Tonight, I will be returning to Rupp Arena to cover the Texas A&M game. After having not played a game in Lexington since December 15, the Cats should be happy about returning to their old Kentucky home. But will the Big Blue Faithful show up to fill all the seats to welcome them back? Prior to Saturday’s SEC opener at Alabama, I had high hopes the fan base would be excited enough to grab all remaining tickets, but after the loss, “lukewarm” is a generous term for how a fair portion of fans is feeling about the Cats right now. Add to that the fact the students have not yet returned to campus, and it would be reasonable to expect to see plenty of empty seats tonight.
There has been much discussion of late about declining attendance and, while it is something that is happening all across the board, it seems almost unfathomable that it could happen at Kentucky. The Big Blue Nation, viewed as the most passionate and loyal fan base in the country, has not been filling Rupp Arena for all games for several seasons now. Some cite the expense as a reason for not attending. I fully understand that. By the time you purchase tickets, pay for parking, and get even a minimal amount of concessions, it can become a pricey outing. Budget concerns were definitely part of the reason I had to limit the number of games I could attend each season prior to joining the Cameron Mills Radio staff and being blessed to get media credentials.
Others will say that having all games available on television hurts attendance as well. Why go through the hassle of traffic, parking, and fighting crowds when you can be in the comfort of your own home and watch the Cats on your big screen HD television? Personally, I don’t think watching a game on television can come close to experiencing it in person, but maybe that’s just me.
More frustrating to me, however, are the fans that say they don’t want to shell out money to see an “inferior” opponent. They only want to be in Rupp for “marquee” games. That is the one reason that makes absolutely no sense to me. Let me be clear, I am not suggesting to tell people how to “fan.” I am simply stating that the opponent isn’t what makes the magic for me. It’s the opportunity to be in Rupp Arena and that will always be magical in my book.
I remember the first time I attended a game in Rupp Arena, which also happened to be the first time I ever saw the Cats in person. It was January 1978, and a friend had graciously invited me to attend a game with them. As we entered the hallowed halls of the Arena, goosebumps covered my arms. I barely remember that we played LSU, though I recall we defeated them rather handily. I was too enamored of being in the same building as Jack Givens, Kyle Macy, Rick Robey, Coach Joe B. Hall, and the rest of the Cats. I remember my heart fluttering when I saw, albeit from a distance, Cawood Ledford, the legendary Voice of the Wildcats that I had listened to my entire life.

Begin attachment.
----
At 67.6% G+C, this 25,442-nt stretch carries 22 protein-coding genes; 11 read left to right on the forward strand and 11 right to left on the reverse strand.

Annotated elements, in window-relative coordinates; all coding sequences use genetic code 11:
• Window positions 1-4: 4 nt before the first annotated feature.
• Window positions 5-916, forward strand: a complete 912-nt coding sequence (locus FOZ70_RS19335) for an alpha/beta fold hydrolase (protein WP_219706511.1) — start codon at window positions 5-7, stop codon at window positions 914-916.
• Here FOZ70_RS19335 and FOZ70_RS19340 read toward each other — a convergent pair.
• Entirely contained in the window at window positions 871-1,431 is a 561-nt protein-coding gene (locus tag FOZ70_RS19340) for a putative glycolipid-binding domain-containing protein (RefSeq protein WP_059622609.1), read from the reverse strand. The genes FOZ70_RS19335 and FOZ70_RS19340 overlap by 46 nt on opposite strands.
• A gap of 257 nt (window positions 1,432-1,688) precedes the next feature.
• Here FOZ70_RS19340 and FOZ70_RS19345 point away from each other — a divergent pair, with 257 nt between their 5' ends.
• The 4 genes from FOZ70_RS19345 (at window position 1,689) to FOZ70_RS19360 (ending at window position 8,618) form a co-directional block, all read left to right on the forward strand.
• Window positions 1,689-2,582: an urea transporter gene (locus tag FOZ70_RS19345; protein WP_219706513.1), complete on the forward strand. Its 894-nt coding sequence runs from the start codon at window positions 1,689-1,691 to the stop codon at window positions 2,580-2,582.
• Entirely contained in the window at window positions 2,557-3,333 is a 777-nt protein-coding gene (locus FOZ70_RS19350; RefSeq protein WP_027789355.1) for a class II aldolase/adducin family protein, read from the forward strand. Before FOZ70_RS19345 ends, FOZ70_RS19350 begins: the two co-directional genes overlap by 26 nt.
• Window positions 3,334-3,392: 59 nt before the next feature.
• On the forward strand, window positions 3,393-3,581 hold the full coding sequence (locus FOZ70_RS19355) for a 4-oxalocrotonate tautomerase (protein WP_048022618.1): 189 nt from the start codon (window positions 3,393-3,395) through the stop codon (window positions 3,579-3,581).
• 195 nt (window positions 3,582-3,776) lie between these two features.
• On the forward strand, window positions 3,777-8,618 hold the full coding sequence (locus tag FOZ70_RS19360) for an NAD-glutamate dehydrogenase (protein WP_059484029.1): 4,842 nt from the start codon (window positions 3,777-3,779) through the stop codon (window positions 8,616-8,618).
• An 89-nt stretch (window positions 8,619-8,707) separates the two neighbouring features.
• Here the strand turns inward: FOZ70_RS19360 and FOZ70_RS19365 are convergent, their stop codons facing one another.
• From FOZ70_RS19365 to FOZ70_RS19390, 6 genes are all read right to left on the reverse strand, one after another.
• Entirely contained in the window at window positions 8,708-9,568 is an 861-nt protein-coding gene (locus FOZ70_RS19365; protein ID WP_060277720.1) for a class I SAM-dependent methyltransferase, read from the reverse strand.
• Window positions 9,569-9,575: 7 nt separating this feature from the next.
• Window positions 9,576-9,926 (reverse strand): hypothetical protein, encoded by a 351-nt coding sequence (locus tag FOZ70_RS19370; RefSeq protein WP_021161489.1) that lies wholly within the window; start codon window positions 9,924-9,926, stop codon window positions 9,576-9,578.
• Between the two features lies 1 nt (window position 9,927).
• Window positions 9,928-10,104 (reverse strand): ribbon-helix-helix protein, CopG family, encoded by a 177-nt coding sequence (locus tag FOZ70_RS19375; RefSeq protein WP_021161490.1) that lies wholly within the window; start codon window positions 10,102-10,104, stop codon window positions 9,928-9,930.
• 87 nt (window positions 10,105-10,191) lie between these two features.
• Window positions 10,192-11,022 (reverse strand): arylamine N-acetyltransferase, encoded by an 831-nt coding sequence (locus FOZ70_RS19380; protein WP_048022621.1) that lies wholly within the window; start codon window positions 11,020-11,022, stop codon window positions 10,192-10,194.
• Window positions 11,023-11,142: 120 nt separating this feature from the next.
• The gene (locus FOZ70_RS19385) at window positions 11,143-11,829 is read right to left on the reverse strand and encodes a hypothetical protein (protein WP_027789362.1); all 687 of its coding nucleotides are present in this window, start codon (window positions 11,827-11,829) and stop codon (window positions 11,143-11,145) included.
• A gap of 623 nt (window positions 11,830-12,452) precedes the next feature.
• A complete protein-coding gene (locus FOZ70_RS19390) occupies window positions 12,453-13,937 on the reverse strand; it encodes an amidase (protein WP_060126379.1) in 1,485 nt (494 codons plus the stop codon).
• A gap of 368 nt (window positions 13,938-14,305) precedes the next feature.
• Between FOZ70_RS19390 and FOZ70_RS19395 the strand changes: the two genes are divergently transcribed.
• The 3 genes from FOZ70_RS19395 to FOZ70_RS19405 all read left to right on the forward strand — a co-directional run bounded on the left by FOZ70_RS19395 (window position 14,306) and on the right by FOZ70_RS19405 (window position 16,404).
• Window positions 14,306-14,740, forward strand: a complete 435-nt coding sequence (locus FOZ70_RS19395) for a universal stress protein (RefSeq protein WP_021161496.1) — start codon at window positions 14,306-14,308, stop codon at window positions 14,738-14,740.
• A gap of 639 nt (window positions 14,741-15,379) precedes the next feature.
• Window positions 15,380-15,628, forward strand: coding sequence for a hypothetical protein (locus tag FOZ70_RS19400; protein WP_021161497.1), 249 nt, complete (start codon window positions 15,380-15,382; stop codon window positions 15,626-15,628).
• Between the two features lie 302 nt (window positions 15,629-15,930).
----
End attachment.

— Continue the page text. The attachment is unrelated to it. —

Over the years, I attended more games and one thing was constant: regardless of the opponent and regardless of how good a season the Cats were having, I got goosebumps every time I entered the arena. Every single time.
Whether I was watching an exhibition game against Athletes in Action or a huge non-conference game against the North Carolina Tarheels, I stood and cheered the entire game. I always went home with no voice (much to the delight of my family and friends) and I was always proud to be a Cat fan, regardless of the final score.
Now that I am living the dream and get to cover the Cats, the magic remains. Tonight, as is my custom on game day, I will arrive at least 2 hours before tipoff. I will walk in the arena and head down to the floor and stand on the court. I close my eyes momentarily and wait for the feeling that I know will be coming: the goosebumps will appear on my arms and the years of tradition seem to wash over me. Before long, a player or two will arrive and you’ll hear the solitary bouncing of a basketball on the court. I’ll take a seat on the Kentucky bench and remember so many special players that have been there before me.
Once I take my seat in media row, I will tweet updates about the game action. No longer allowed to cheer until my voice is gone, I listen for the cheers of the youngest fans in the stands. They still have the joy. They still feel the magic of just being at the game. They don’t care if the Cats lost at Alabama and it won’t matter if our opponent is not ranked in the Top 10. They won’t wait for the Cats to go on a big run before they start cheering as loudly as they can. And that is the magic of Rupp Arena and being a Wildcat fan.
After the final horn sounds and the post-game interviews are complete, I will once again walk into the arena and step on the floor. It will once again be quiet except for the crew cleaning the stands. I will close my eyes one more time to get that last fix of the Blue Mist, and then I will go home.
Yes, Rupp Arena is always magical to me and I hope that never changes. And maybe if you take a moment and close your eyes, you can remember the magic, too.
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